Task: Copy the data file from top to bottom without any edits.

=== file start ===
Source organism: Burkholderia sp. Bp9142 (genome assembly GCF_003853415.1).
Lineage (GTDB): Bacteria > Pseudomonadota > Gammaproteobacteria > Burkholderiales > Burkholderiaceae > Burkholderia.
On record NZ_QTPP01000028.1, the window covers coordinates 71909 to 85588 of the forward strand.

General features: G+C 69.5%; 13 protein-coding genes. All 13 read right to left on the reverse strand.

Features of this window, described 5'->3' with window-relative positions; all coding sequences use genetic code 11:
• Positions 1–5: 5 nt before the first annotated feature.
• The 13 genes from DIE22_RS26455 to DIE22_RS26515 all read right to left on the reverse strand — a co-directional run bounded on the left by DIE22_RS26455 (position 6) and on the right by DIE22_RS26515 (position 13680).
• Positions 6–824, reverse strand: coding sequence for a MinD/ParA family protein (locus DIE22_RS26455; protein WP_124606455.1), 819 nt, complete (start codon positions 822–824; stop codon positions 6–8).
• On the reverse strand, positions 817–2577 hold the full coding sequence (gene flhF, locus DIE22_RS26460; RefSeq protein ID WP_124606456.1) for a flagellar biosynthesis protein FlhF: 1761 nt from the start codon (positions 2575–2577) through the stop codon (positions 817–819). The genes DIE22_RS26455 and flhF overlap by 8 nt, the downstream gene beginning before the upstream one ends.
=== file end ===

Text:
Source organism: Burkholderia sp. Bp9142 (genome assembly GCF_003853415.1).
Lineage (GTDB): Bacteria > Pseudomonadota > Gammaproteobacteria > Burkholderiales > Burkholderiaceae > Burkholderia.
On record NZ_QTPP01000028.1, the window covers coordinates 71909 to 85588 of the forward strand.

General features: G+C 69.5%; 13 protein-coding genes. All 13 read right to left on the reverse strand.

Features of this window, described 5'->3' with window-relative positions; all coding sequences use genetic code 11:
• Positions 1–5: 5 nt before the first annotated feature.
• The 13 genes from DIE22_RS26455 to DIE22_RS26515 all read right to left on the reverse strand — a co-directional run bounded on the left by DIE22_RS26455 (position 6) and on the right by DIE22_RS26515 (position 13680).
• Positions 6–824, reverse strand: coding sequence for a MinD/ParA family protein (locus DIE22_RS26455; protein WP_124606455.1), 819 nt, complete (start codon positions 822–824; stop codon positions 6–8).
• On the reverse strand, positions 817–2577 hold the full coding sequence (gene flhF, locus DIE22_RS26460; RefSeq protein ID WP_124606456.1) for a flagellar biosynthesis protein FlhF: 1761 nt from the start codon (positions 2575–2577) through the stop codon (positions 817–819). The genes DIE22_RS26455 and flhF overlap by 8 nt, the downstream gene beginning before the upstream one ends.